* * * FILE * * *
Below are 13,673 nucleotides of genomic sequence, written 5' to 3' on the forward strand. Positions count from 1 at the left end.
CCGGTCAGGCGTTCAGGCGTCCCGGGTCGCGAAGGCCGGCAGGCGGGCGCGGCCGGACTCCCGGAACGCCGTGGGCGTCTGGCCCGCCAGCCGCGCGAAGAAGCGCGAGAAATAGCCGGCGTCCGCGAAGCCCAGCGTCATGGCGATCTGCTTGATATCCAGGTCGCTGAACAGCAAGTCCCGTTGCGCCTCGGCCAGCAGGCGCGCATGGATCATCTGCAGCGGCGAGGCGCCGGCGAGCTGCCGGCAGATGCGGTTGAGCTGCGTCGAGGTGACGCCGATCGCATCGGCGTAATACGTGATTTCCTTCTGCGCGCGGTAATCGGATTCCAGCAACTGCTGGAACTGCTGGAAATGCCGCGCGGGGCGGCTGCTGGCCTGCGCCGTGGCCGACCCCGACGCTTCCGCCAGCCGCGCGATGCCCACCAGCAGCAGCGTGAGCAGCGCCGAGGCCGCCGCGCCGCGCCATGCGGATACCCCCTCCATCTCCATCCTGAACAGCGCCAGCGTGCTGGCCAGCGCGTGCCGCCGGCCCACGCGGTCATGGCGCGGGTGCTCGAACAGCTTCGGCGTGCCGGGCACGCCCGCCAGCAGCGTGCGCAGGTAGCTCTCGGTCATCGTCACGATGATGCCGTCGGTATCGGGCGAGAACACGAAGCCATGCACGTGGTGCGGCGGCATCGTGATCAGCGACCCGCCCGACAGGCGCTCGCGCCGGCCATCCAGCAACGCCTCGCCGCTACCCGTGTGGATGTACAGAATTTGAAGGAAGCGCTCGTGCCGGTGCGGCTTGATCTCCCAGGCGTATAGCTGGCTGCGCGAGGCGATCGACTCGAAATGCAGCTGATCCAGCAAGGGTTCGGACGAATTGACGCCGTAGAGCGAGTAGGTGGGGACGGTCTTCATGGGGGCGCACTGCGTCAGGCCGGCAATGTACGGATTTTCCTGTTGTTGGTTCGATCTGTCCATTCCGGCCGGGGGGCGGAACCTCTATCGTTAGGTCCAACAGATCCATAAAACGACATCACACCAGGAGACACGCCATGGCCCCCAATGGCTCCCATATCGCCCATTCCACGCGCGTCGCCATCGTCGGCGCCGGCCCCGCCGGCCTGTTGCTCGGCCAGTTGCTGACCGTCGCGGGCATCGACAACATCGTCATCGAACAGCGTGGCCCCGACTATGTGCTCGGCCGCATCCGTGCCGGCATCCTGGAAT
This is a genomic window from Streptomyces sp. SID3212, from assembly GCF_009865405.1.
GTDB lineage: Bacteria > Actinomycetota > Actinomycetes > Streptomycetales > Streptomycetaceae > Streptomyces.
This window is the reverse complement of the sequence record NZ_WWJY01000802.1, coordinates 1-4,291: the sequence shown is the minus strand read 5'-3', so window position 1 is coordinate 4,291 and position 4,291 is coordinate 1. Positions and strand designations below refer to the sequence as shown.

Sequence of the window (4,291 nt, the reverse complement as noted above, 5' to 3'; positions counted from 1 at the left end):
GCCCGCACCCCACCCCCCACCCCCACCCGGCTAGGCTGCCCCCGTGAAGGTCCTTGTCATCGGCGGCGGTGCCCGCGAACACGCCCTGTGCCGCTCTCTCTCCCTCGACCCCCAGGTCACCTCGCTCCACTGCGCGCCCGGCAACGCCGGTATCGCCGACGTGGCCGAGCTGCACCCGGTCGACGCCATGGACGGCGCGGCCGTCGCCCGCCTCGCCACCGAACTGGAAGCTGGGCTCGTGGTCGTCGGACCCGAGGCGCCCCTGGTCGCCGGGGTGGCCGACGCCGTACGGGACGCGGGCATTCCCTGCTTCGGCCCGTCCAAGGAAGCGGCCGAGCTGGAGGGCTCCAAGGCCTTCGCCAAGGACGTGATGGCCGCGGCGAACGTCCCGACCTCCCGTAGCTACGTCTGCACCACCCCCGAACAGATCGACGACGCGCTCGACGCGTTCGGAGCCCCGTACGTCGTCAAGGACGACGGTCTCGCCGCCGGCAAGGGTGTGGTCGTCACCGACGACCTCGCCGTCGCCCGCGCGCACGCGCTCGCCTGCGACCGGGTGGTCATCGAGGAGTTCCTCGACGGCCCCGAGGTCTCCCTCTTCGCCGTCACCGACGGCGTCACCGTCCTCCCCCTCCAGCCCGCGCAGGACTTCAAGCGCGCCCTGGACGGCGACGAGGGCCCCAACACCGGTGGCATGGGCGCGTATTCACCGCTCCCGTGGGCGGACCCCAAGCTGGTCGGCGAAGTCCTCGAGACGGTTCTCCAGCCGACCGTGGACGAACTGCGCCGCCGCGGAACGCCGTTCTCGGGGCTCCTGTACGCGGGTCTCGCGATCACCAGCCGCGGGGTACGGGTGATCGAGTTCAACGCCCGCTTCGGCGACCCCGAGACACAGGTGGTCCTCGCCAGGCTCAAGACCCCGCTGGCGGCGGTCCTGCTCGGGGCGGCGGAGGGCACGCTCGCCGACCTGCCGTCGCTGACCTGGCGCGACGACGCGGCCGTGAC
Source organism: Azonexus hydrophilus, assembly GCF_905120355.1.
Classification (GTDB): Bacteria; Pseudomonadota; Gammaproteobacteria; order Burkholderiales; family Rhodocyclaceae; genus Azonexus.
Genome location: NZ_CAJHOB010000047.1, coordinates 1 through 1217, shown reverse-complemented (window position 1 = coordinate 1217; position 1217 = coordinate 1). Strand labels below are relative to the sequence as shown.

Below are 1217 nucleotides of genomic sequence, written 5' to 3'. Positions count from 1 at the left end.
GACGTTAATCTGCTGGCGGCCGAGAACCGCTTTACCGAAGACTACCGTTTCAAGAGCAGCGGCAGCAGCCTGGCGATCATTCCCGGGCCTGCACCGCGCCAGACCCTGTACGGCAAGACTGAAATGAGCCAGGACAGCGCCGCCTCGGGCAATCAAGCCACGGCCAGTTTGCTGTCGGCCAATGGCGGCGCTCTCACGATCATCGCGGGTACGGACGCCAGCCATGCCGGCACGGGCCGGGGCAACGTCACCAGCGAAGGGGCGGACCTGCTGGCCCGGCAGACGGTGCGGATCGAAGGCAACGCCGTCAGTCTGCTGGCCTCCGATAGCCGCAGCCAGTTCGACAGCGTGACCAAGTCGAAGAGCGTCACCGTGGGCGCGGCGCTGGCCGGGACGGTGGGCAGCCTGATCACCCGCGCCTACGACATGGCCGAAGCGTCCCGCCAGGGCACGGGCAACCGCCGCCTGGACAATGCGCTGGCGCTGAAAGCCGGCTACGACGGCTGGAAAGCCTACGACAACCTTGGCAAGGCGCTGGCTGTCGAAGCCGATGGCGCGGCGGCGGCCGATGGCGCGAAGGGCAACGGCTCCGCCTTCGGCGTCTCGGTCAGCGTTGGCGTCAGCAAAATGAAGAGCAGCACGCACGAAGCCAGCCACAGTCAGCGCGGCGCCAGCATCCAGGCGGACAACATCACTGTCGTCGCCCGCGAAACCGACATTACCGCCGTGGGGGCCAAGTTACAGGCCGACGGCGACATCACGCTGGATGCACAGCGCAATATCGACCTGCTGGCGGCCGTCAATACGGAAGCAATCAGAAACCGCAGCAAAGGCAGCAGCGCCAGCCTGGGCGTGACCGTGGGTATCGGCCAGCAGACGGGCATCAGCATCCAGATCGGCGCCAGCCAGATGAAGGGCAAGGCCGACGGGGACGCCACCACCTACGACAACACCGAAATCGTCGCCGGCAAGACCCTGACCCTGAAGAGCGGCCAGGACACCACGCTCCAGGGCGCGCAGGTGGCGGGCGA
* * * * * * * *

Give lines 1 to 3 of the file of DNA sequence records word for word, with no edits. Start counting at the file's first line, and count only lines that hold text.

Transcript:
Below are 13,673 nucleotides of genomic sequence, written 5' to 3' on the forward strand. Positions count from 1 at the left end.
CCGGTCAGGCGTTCAGGCGTCCCGGGTCGCGAAGGCCGGCAGGCGGGCGCGGCCGGACTCCCGGAACGCCGTGGGCGTCTGGCCCGCCAGCCGCGCGAAGAAGCGCGAGAAATAGCCGGCGTCCGCGAAGCCCAGCGTCATGGCGATCTGCTTGATATCCAGGTCGCTGAACAGCAAGTCCCGTTGCGCCTCGGCCAGCAGGCGCGCATGGATCATCTGCAGCGGCGAGGCGCCGGCGAGCTGCCGGCAGATGCGGTTGAGCTGCGTCGAGGTGACGCCGATCGCATCGGCGTAATACGTGATTTCCTTCTGCGCGCGGTAATCGGATTCCAGCAACTGCTGGAACTGCTGGAAATGCCGCGCGGGGCGGCTGCTGGCCTGCGCCGTGGCCGACCCCGACGCTTCCGCCAGCCGCGCGATGCCCACCAGCAGCAGCGTGAGCAGCGCCGAGGCCGCCGCGCCGCGCCATGCGGATACCCCCTCCATCTCCATCCTGAACAGCGCCAGCGTGCTGGCCAGCGCGTGCCGCCGGCCCACGCGGTCATGGCGCGGGTGCTCGAACAGCTTCGGCGTGCCGGGCACGCCCGCCAGCAGCGTGCGCAGGTAGCTCTCGGTCATCGTCACGATGATGCCGTCGGTATCGGGCGAGAACACGAAGCCATGCACGTGGTGCGGCGGCATCGTGATCAGCGACCCGCCCGACAGGCGCTCGCGCCGGCCATCCAGCAACGCCTCGCCGCTACCCGTGTGGATGTACAGAATTTGAAGGAAGCGCTCGTGCCGGTGCGGCTTGATCTCCCAGGCGTATAGCTGGCTGCGCGAGGCGATCGACTCGAAATGCAGCTGATCCAGCAAGGGTTCGGACGAATTGACGCCGTAGAGCGAGTAGGTGGGGACGGTCTTCATGGGGGCGCACTGCGTCAGGCCGGCAATGTACGGATTTTCCTGTTGTTGGTTCGATCTGTCCATTCCGGCCGGGGGGCGGAACCTCTATCGTTAGGTCCAACAGATCCATAAAACGACATCACACCAGGAGACACGCCATGGCCCCCAATGGCTCCCATATCGCCCATTCCACGCGCGTCGCCATCGTCGGCGCCGGCCCCGCCGGCCTGTTGCTCGGCCAGTTGCTGACCGTCGCGGGCATCGACAACATCGTCATCGAACAGCGTGGCCCCGACTATGTGCTCGGCCGCATCCGTGCCGGCATCCTGGAAT
This is a genomic window from Streptomyces sp. SID3212, from assembly GCF_009865405.1.